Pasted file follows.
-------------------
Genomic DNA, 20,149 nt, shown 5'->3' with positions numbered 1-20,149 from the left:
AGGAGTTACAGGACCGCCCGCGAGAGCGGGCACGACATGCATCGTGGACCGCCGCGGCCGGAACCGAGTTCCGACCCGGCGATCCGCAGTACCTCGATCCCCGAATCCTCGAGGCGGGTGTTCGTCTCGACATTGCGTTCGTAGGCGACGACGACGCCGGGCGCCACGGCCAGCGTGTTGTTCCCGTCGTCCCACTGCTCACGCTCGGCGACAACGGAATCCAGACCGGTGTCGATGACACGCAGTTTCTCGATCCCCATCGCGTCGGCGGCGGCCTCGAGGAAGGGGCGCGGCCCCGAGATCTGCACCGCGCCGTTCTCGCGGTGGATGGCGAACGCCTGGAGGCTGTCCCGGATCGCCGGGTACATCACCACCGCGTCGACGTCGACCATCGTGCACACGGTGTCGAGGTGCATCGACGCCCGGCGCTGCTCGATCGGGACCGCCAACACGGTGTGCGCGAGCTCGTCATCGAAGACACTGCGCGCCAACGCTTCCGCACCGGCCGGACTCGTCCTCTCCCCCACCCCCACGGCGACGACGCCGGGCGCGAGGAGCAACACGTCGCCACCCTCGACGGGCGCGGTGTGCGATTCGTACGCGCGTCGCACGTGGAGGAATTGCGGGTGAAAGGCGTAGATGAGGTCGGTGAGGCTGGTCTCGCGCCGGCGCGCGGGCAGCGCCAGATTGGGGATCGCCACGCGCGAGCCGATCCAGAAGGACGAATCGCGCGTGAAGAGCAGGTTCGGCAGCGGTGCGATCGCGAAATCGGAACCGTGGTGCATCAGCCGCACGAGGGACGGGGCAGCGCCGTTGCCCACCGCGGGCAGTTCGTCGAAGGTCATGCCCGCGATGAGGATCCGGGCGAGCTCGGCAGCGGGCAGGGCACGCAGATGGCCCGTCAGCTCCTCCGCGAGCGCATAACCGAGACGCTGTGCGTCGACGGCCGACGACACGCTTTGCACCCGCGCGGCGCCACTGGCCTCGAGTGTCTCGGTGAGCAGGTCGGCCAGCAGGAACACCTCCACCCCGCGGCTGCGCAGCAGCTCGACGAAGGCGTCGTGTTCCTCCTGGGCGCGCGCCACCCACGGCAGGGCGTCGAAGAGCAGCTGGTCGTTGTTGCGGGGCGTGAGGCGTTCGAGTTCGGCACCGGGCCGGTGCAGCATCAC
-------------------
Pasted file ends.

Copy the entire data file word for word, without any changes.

Genomic DNA, 20,149 nt, shown 5'->3' with positions numbered 1-20,149 from the left:
AGGAGTTACAGGACCGCCCGCGAGAGCGGGCACGACATGCATCGTGGACCGCCGCGGCCGGAACCGAGTTCCGACCCGGCGATCCGCAGTACCTCGATCCCCGAATCCTCGAGGCGGGTGTTCGTCTCGACATTGCGTTCGTAGGCGACGACGACGCCGGGCGCCACGGCCAGCGTGTTGTTCCCGTCGTCCCACTGCTCACGCTCGGCGACAACGGAATCCAGACCGGTGTCGATGACACGCAGTTTCTCGATCCCCATCGCGTCGGCGGCGGCCTCGAGGAAGGGGCGCGGCCCCGAGATCTGCACCGCGCCGTTCTCGCGGTGGATGGCGAACGCCTGGAGGCTGTCCCGGATCGCCGGGTACATCACCACCGCGTCGACGTCGACCATCGTGCACACGGTGTCGAGGTGCATCGACGCCCGGCGCTGCTCGATCGGGACCGCCAACACGGTGTGCGCGAGCTCGTCATCGAAGACACTGCGCGCCAACGCTTCCGCACCGGCCGGACTCGTCCTCTCCCCCACCCCCACGGCGACGACGCCGGGCGCGAGGAGCAACACGTCGCCACCCTCGACGGGCGCGGTGTGCGATTCGTACGCGCGTCGCACGTGGAGGAATTGCGGGTGAAAGGCGTAGATGAGGTCGGTGAGGCTGGTCTCGCGCCGGCGCGCGGGCAGCGCCAGATTGGGGATCGCCACGCGCGAGCCGATCCAGAAGGACGAATCGCGCGTGAAGAGCAGGTTCGGCAGCGGTGCGATCGCGAAATCGGAACCGTGGTGCATCAGCCGCACGAGGGACGGGGCAGCGCCGTTGCCCACCGCGGGCAGTTCGTCGAAGGTCATGCCCGCGATGAGGATCCGGGCGAGCTCGGCAGCGGGCAGGGCACGCAGATGGCCCGTCAGCTCCTCCGCGAGCGCATAACCGAGACGCTGTGCGTCGACGGCCGACGACACGCTTTGCACCCGCGCGGCGCCACTGGCCTCGAGTGTCTCGGTGAGCAGGTCGGCCAGCAGGAACACCTCCACCCCGCGGCTGCGCAGCAGCTCGACGAAGGCGTCGTGTTCCTCCTGGGCGCGCGCCACCCACGGCAGGGCGTCGAAGAGCAGCTGGTCGTTGTTGCGGGGCGTGAGGCGTTCGAGTTCGGCACCGGGCCGGTGCAGCATCAC